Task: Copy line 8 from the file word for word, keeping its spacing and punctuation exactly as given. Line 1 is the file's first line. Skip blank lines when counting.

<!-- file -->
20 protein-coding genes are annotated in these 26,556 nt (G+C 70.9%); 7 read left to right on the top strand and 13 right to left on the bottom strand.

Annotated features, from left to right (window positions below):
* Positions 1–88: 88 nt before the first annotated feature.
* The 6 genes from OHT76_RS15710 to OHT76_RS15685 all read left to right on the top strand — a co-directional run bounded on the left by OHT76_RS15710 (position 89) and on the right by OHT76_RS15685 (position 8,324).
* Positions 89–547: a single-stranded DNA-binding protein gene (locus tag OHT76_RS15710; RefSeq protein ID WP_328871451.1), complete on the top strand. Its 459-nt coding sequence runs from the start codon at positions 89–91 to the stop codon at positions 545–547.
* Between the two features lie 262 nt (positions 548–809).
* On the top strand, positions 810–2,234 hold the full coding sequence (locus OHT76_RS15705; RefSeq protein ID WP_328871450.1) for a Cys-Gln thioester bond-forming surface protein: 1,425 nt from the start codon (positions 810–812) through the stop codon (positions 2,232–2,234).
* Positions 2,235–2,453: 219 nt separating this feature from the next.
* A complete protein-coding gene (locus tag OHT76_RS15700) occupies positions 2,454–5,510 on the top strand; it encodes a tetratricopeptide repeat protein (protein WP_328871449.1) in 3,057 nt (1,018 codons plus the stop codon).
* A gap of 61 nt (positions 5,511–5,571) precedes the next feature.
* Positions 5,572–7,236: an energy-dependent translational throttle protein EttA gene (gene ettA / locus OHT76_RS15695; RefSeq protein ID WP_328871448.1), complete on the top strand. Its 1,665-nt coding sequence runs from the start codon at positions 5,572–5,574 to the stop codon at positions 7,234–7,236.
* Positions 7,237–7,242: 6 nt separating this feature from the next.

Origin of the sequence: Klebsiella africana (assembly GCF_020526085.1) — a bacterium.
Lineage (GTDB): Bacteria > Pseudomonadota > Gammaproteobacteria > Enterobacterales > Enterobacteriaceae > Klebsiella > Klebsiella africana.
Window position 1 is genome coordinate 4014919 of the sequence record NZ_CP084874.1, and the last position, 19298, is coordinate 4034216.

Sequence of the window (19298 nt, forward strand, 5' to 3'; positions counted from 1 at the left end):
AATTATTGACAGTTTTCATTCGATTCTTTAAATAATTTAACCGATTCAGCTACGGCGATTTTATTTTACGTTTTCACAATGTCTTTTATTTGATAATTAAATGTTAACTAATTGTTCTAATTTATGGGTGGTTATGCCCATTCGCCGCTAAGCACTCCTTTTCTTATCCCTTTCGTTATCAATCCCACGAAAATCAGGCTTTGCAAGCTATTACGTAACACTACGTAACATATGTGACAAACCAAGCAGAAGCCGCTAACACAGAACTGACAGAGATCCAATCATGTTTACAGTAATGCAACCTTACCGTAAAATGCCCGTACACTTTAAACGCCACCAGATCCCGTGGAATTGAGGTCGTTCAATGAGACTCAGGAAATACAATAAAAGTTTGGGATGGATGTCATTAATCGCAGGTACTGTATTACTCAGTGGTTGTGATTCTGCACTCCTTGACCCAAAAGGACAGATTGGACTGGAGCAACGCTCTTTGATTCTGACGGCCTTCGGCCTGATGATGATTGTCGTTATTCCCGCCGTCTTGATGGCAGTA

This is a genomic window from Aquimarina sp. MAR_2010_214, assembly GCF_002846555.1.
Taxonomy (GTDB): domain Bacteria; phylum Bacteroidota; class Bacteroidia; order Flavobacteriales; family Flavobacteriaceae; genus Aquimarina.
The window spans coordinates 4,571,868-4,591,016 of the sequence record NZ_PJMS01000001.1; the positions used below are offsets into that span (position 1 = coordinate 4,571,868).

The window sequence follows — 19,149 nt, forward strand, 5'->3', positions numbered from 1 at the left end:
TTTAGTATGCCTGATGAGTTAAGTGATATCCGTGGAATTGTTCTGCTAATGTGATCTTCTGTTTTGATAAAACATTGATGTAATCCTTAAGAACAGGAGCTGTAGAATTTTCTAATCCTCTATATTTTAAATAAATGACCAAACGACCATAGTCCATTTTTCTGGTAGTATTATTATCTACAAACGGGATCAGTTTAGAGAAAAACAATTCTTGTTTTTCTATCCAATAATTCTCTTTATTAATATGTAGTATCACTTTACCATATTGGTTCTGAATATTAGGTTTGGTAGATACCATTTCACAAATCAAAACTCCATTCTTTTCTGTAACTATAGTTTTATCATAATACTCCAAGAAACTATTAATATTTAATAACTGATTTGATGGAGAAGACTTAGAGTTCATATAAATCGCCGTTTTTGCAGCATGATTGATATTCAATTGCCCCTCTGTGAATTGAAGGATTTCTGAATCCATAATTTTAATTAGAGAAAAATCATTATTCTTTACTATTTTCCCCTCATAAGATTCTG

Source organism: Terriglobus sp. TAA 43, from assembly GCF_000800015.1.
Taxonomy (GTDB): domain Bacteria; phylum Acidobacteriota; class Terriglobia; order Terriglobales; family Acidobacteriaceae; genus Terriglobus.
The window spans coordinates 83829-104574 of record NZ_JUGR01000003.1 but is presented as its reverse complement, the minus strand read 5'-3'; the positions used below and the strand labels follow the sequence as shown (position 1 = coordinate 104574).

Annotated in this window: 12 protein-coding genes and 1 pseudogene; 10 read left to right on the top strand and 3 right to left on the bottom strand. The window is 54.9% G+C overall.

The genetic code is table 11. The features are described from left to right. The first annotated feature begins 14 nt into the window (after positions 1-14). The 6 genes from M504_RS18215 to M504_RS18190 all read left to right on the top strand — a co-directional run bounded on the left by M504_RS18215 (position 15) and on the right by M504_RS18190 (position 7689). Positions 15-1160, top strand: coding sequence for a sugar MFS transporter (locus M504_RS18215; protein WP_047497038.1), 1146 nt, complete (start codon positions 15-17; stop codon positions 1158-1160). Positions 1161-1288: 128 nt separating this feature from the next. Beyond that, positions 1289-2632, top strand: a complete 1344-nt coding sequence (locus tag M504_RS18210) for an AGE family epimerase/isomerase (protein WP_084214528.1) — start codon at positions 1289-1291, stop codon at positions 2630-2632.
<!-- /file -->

* Positions 2,235–2,453: 219 nt separating this feature from the next.